It never ceases to frustrate me when I see an organisation dabbling in social media with little awareness of the damage they are causing to their brand with ill-thought out tweets or inappropriate use of hashtags. Often these organisations have handed responsibility for their digital profile to the graduate trainee usingthe logic if they are young they’ll know what they’re doing. If only it was this simple. Of course, the key mistake they make is that they focus on the tools of the job rather than what they are trying to achieve. The clamour to have a piece of social media is often too much for many organisations to resist. What they don’t realise, however, is that getting this wrong can have a massively detrimental effect on their reputation.
The reality is that social media strategy development can be complex. This isn’t to say it doesn’t offer a solution. The evidence and the data suggests it certainly does. But just what that solution is differs from organisation to organisation and therein lies the problem. Evidently society has changed. The days of gathering local people together on a cold, wet Wednesday evening is getting more and more difficult. Ask yourself, what would it take me to attend such a meeting?
This is where social media comes into its own. It opens up the chance to engage with organisations, shape services and discuss local issues with other like minded people. But it has to have clear objectives. How many organisations do you see on social media sites who just don’t get it? Facebook pages with no responses to questions or Twitter feeds chucking out press releases whether the followers want them or not.
So how do you stop yourself falling into the trap?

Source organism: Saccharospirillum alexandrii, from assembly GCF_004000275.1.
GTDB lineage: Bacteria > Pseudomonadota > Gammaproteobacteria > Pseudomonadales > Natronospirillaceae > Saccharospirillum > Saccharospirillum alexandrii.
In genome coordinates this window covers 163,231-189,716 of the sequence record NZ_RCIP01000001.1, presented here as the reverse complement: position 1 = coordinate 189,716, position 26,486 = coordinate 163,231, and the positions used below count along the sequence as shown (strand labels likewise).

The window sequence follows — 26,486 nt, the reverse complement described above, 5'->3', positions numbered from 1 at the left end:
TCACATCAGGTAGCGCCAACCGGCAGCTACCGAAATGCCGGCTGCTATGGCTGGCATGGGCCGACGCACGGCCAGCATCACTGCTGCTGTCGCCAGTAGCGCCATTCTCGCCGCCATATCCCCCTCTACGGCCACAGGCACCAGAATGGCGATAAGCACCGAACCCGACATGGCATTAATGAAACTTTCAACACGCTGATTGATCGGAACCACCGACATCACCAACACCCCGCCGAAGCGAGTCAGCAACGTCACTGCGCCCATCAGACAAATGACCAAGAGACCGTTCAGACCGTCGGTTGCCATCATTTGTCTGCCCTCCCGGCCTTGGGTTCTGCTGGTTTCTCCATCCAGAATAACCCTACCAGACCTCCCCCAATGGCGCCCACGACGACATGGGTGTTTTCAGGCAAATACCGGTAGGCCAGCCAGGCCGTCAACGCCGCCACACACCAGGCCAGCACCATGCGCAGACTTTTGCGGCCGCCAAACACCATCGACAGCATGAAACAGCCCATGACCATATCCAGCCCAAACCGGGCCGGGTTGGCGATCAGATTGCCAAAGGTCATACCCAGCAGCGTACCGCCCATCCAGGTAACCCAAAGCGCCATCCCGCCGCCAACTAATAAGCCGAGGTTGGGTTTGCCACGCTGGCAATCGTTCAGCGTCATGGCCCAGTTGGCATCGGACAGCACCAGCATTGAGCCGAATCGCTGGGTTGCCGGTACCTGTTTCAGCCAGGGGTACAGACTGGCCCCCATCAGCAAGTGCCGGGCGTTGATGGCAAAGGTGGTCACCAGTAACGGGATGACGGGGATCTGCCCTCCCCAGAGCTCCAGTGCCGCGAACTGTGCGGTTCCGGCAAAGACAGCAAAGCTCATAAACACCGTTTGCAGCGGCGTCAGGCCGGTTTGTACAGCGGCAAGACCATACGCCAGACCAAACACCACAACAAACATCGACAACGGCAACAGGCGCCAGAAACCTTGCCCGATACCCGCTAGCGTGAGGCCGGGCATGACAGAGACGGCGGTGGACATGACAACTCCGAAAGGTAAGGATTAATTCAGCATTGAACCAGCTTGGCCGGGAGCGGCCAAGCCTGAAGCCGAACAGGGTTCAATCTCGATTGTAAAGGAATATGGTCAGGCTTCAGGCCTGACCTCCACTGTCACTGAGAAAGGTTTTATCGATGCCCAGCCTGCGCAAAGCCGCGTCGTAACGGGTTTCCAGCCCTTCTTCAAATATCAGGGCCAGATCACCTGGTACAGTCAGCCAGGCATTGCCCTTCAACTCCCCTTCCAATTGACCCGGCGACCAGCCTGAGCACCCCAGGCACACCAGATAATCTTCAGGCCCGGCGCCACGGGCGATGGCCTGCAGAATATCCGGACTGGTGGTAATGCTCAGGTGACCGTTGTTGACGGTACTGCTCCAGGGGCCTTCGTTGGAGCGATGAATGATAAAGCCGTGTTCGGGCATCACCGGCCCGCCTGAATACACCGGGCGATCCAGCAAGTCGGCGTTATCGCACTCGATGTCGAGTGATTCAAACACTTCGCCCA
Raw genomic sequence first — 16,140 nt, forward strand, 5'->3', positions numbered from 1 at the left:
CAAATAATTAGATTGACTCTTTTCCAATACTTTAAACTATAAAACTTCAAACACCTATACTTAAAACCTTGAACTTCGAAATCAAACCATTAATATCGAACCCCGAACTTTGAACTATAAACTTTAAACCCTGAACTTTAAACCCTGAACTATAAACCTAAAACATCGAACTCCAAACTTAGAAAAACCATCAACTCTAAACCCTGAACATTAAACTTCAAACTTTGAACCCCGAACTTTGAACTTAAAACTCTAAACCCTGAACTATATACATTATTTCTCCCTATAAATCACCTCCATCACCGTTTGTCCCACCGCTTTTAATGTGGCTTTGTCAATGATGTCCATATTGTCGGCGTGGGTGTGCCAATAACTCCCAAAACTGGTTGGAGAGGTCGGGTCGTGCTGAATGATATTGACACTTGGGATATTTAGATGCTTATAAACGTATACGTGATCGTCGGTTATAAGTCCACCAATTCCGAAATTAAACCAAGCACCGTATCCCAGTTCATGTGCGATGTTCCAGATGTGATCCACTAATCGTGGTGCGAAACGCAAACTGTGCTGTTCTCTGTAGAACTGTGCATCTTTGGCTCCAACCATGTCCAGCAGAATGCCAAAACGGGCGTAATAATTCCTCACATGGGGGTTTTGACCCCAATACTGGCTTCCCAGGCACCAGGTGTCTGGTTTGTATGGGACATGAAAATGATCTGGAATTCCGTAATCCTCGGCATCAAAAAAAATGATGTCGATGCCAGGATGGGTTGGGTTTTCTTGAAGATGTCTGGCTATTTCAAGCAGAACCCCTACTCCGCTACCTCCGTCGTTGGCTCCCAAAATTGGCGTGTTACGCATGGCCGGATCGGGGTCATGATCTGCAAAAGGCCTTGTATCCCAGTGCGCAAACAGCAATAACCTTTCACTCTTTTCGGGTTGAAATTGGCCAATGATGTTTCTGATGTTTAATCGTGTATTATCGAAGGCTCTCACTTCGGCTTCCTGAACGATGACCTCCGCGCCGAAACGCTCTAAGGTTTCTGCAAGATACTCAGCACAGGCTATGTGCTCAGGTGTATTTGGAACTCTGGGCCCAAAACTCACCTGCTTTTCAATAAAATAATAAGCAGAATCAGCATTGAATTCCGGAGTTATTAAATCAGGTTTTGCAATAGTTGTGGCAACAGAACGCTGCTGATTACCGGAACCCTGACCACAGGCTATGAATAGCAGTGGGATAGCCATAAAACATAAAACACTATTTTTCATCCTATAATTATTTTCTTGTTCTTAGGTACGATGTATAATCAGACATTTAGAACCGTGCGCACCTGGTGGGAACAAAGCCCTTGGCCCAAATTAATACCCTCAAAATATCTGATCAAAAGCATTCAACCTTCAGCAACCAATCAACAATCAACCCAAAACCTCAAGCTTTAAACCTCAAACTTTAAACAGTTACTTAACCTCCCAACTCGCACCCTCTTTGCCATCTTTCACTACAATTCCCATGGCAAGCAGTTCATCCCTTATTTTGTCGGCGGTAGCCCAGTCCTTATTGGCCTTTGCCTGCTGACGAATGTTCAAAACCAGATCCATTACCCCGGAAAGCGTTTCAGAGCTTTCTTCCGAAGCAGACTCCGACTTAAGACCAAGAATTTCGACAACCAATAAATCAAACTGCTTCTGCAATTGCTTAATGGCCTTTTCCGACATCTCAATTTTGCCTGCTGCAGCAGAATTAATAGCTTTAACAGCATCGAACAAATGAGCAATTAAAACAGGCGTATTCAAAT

First, start by identifying who your audience is and ask why they are following you. What sort of issues are they interested in? Perhaps they want the latest news updates but then again perhaps they simply want to have the opportunity to feed back on the quality of your services. Try to find this out through some research.
When you have identified who your audience is and why they would engage with you through social media, you need to manage your copy. Make it relevant for your audience. This is where many organisations make a mistake. They recruit their audience but then turn them off by spamming them with news releases. Look at the kind of conversations people are having and try and improve them. If people are discussing services or a new product update them on it. If they have a
grievance give them details on how they can make a complaint. You may not be
able to solve their problem but they will thank you just for listening. If managed properly this approach can create the most powerful marketing tool you will ever get – the advocate. These everyday folk, not part of your organisation but willing to champion what you are doing, are extremely powerful as they have credibility. If they are willing to do this ask them to lead conversations. If you are launching a new service or product invite them to review it – they will relish the opportunity.
Finally, the most important thing to remember is that this relationship is two-way and as such your sites will need to be moderated and managed. Offensive comments will need to be removed and questions will need to be answered. Just as an out of date website infuriates customers a social media site with no-one on the other end is the fast track to failure.
These are just a few tips to enable you to start developing your digital profile. There are always inherent risks with using social media but the benefits far outweigh these risks so long as they are managed. Prohibiting its use simply stores up problems for your organisation in the future given today’s digitally savvy 20-30 year olds are tomorrow’s 40 somethings. They will have different expectations so simply burying your head in the sand will do nothing but drive them away.